Crossovers and Level Controls
Replacing speakers will make a big difference in the sound quality, but you'll need to add a couple of components to the mix to help ensure the best overall sound.
We've already mentioned that no single speaker can reproduce the entire audio frequency spectrum: different types of speakers perform better for certain frequency ranges. So how do we split up the audio signal produced by the sound system into these different ranges? An electronic circuit called a crossover (also called a crossover network) does that job.
A crossover takes an audio signal and splits it into different frequency bands; this way each speaker can be presented with only the range of audio frequencies that it can handle. Crossovers can be as simple as a single capacitor or inductor, or they can be built using a complex combination of electronic components. The audio frequency at which the crossover splits the signal is known as the crossover frequency, commonly abbreviated as "Fc".
Since we're replacing the existing "wide range" cabinet speaker with a woofer we'll want to ensure that only low frequency sounds are sent to the cabinet speaker. If you think this means we'll need to add a crossover to the sound system, you're right - with an exception.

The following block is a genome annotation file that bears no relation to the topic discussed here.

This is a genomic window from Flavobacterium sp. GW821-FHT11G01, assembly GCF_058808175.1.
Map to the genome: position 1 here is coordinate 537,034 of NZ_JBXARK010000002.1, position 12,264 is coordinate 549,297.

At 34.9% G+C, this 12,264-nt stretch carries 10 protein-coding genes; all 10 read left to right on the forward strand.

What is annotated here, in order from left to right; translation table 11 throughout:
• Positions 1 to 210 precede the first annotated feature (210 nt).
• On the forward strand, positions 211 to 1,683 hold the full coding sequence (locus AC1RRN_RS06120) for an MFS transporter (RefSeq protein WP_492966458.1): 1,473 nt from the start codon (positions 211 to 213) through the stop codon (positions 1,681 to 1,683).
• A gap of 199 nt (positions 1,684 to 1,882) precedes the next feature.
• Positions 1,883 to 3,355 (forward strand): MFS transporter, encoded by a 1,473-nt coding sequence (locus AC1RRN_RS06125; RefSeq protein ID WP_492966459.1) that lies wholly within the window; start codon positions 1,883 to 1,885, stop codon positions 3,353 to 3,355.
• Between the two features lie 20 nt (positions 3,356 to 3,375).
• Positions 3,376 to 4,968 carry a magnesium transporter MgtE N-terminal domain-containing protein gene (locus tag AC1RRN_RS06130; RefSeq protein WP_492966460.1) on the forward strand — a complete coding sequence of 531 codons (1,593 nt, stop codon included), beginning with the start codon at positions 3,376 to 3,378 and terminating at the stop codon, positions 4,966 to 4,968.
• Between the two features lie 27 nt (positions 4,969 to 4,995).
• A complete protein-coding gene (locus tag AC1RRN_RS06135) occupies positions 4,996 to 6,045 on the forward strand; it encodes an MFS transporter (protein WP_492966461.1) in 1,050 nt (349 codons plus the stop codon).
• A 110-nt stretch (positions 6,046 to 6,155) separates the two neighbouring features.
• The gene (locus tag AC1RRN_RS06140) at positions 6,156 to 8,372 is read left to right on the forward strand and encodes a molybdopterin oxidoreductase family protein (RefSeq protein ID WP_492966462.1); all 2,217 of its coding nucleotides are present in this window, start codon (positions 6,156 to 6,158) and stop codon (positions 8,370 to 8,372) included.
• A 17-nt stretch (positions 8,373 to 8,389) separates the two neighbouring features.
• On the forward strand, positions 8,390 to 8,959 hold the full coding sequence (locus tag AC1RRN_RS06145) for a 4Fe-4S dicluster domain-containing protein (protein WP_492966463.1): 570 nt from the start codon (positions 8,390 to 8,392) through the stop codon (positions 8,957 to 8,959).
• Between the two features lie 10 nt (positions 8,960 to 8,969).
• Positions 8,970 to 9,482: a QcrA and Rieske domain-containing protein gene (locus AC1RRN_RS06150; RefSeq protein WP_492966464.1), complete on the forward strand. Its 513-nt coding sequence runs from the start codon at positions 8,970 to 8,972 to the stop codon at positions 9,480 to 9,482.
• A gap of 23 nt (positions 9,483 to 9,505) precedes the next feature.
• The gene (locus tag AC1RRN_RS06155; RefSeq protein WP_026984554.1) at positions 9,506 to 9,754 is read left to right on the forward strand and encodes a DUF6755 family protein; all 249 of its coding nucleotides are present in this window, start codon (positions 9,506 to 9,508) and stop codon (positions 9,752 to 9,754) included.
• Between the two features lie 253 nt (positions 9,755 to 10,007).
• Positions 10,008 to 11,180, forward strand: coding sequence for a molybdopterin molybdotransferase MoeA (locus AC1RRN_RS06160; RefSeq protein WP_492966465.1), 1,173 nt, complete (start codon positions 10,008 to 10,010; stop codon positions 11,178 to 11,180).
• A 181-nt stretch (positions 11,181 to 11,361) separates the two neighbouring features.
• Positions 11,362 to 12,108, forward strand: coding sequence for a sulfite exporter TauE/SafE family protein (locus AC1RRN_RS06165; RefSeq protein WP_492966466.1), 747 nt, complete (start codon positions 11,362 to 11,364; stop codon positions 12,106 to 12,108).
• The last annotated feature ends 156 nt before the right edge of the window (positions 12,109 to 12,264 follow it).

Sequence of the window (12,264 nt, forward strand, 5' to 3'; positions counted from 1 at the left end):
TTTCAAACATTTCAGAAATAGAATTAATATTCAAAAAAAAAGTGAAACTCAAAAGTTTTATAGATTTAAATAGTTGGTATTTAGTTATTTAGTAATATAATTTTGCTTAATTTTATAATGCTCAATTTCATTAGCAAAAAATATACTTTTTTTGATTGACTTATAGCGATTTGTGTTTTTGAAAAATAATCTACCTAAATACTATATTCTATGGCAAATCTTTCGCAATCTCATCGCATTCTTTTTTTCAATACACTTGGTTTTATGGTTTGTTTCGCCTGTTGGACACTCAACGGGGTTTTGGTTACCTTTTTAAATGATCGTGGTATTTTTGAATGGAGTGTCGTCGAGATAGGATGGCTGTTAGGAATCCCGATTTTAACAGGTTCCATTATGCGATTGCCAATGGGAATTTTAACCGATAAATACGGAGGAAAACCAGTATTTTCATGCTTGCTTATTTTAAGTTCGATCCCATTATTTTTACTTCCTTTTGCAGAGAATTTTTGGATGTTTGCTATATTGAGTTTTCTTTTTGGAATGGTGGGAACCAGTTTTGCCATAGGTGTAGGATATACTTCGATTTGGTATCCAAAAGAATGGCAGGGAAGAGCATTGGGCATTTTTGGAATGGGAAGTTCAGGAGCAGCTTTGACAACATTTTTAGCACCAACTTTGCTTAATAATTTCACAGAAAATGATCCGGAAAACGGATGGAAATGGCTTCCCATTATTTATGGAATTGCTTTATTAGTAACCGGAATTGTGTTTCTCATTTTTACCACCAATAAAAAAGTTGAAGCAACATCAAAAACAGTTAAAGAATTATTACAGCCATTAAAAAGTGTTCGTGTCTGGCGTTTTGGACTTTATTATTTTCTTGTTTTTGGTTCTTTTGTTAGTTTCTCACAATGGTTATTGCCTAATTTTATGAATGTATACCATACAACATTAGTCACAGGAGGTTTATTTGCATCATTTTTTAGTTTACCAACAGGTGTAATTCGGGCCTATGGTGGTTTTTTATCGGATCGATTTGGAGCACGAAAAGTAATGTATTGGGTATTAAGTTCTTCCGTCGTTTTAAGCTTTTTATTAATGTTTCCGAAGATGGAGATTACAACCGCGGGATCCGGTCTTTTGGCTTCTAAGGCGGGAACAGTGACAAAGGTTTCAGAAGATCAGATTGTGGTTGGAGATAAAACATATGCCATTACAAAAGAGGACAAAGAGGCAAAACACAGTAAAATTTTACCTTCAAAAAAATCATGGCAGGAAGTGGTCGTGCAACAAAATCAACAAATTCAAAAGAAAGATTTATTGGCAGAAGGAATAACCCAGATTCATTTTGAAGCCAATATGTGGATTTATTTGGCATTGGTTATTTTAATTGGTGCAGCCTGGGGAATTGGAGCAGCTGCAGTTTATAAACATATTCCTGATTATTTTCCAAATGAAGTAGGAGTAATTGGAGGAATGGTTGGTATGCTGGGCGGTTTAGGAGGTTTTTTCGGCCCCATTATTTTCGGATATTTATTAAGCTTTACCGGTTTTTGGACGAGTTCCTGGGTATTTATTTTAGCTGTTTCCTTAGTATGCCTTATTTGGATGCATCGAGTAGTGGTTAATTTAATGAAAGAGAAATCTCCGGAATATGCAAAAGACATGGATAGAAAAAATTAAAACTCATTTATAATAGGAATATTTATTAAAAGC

Games that use the DCS sound system have a sound board with two separate amplifiers, and an on-board crossover that splits the audio signal into two different frequency bands feeding the individual amplifiers. The low frequencies (below about 600 Hertz) are directed to the cabinet speaker, while the high frequencies (above about 300 Hertz) are directed to the back box speakers.
This means that you don't need to use a crossover in a game with a DCS sound system; the crossover is already built into the sound system. If you have a DCS game you can skip ahead to the section on level controls. If you have a pre-DCS sound system game you should always install a crossover.
The specification sheet for a woofer typically lists the suggested crossover frequency; in most cases it's in the vicinity of 100 to 120 Hertz. You can use an extremely simple crossover composed of just a coil of wire (technically known as an inductor) wired in series with the cabinet speaker. In technical terms this would be a low-pass filter: it only permits low frequencies to pass on to the speaker.
If you're using an 8 ohm cabinet speaker you'll want to use a series inductor of approximately 10 milliHenries (abbreviated mH); if you're using a 4 ohm cabinet speaker you'll want to use a series inductor of approximately 5 mH. These values will produce a crossover point of around 120 Hz. The inductor should be made of 18-gauge wire; an air core unit or a unit on a spool work equally well. Parts Express is one source for inductors: the 5 mH unit is part number 255-284, and the 10 mH unit is part number 255-294. The inductors are priced at $8 and $12 respectively.